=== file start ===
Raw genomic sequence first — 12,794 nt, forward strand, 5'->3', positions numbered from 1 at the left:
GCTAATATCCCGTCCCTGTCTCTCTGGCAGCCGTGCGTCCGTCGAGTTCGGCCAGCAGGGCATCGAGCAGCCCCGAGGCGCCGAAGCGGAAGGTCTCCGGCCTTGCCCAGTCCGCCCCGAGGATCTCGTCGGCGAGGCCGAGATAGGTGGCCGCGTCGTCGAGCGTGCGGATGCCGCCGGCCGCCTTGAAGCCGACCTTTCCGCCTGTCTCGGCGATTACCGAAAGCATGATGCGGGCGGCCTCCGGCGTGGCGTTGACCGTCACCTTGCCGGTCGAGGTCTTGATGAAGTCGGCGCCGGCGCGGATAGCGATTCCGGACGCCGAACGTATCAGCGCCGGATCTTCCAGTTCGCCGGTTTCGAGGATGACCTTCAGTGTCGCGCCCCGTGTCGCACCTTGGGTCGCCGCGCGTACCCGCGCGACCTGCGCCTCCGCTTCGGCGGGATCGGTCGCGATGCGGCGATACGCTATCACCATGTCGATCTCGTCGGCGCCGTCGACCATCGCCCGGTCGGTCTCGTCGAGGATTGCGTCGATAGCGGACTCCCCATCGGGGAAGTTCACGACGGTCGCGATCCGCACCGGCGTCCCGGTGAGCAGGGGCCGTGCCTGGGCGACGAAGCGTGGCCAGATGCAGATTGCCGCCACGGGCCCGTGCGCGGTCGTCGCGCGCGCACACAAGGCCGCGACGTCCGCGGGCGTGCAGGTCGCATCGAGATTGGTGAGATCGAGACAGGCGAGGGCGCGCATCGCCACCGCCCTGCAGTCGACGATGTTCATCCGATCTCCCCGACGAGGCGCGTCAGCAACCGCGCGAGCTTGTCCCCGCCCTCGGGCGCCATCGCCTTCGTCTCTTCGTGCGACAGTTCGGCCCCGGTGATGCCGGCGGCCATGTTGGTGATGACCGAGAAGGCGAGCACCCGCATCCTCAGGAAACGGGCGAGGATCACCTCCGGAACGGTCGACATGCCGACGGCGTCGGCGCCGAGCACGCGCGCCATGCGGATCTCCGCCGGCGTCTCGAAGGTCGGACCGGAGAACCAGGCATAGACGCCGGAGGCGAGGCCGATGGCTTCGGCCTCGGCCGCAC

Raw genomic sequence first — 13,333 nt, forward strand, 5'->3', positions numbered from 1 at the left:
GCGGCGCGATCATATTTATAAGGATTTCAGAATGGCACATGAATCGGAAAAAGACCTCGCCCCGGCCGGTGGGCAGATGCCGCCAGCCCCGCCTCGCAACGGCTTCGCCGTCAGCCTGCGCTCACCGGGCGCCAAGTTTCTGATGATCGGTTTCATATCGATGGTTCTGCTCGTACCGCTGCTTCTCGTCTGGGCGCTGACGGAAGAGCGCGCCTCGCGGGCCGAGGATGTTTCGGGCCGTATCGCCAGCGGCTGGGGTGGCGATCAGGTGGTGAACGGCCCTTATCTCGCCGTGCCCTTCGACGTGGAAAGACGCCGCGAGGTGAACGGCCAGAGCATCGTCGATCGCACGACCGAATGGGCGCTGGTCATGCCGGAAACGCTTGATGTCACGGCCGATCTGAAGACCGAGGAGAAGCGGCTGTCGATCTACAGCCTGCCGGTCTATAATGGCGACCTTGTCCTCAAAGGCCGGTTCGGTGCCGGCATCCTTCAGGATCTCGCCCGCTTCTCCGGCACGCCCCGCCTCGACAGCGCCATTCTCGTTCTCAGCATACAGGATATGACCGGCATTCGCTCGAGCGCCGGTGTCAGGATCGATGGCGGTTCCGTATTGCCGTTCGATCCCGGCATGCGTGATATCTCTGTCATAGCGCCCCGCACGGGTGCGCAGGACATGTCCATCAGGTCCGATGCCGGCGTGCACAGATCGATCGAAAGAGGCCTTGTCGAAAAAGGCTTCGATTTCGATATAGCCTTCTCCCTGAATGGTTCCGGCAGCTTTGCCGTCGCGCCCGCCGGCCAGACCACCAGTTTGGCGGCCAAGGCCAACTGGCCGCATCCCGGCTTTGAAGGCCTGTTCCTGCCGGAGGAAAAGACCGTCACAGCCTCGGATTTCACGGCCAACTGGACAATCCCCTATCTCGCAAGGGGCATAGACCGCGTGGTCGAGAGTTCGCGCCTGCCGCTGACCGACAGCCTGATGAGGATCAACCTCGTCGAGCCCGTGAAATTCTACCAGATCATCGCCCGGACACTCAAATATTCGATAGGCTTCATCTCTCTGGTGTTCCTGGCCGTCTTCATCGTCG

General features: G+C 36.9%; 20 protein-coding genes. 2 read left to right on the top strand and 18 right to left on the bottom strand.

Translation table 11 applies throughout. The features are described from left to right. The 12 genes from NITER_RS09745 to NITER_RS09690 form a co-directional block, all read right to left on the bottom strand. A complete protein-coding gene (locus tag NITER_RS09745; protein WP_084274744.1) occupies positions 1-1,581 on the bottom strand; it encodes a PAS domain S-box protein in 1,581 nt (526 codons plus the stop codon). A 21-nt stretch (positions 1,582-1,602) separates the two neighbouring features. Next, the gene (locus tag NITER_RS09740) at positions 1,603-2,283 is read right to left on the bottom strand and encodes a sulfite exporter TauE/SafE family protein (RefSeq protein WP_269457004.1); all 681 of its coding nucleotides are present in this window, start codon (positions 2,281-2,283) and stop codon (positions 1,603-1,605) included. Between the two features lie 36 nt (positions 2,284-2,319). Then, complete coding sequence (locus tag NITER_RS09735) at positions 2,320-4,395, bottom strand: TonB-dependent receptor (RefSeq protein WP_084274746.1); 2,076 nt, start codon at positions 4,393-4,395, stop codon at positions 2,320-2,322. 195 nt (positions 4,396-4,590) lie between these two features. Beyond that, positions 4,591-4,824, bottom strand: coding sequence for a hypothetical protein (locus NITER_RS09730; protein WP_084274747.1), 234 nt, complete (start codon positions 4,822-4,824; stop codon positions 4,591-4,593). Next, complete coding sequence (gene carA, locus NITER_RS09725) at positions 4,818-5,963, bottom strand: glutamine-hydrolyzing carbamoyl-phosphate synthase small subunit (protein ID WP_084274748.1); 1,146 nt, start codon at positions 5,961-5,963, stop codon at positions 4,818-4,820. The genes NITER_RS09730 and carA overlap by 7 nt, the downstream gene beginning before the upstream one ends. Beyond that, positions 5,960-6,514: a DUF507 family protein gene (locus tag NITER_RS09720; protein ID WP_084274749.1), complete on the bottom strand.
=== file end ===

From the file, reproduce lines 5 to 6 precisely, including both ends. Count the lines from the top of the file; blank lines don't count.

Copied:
General features: G+C 36.9%; 20 protein-coding genes. 2 read left to right on the top strand and 18 right to left on the bottom strand.

Translation table 11 applies throughout. The features are described from left to right. The 12 genes from NITER_RS09745 to NITER_RS09690 form a co-directional block, all read right to left on the bottom strand. A complete protein-coding gene (locus tag NITER_RS09745; protein WP_084274744.1) occupies positions 1-1,581 on the bottom strand; it encodes a PAS domain S-box protein in 1,581 nt (526 codons plus the stop codon). A 21-nt stretch (positions 1,582-1,602) separates the two neighbouring features. Next, the gene (locus tag NITER_RS09740) at positions 1,603-2,283 is read right to left on the bottom strand and encodes a sulfite exporter TauE/SafE family protein (RefSeq protein WP_269457004.1); all 681 of its coding nucleotides are present in this window, start codon (positions 2,281-2,283) and stop codon (positions 1,603-1,605) included. Between the two features lie 36 nt (positions 2,284-2,319). Then, complete coding sequence (locus tag NITER_RS09735) at positions 2,320-4,395, bottom strand: TonB-dependent receptor (RefSeq protein WP_084274746.1); 2,076 nt, start codon at positions 4,393-4,395, stop codon at positions 2,320-2,322. 195 nt (positions 4,396-4,590) lie between these two features. Beyond that, positions 4,591-4,824, bottom strand: coding sequence for a hypothetical protein (locus NITER_RS09730; protein WP_084274747.1), 234 nt, complete (start codon positions 4,822-4,824; stop codon positions 4,591-4,593). Next, complete coding sequence (gene carA, locus NITER_RS09725) at positions 4,818-5,963, bottom strand: glutamine-hydrolyzing carbamoyl-phosphate synthase small subunit (protein ID WP_084274748.1); 1,146 nt, start codon at positions 5,961-5,963, stop codon at positions 4,818-4,820. The genes NITER_RS09730 and carA overlap by 7 nt, the downstream gene beginning before the upstream one ends. Beyond that, positions 5,960-6,514: a DUF507 family protein gene (locus tag NITER_RS09720; protein ID WP_084274749.1), complete on the bottom strand.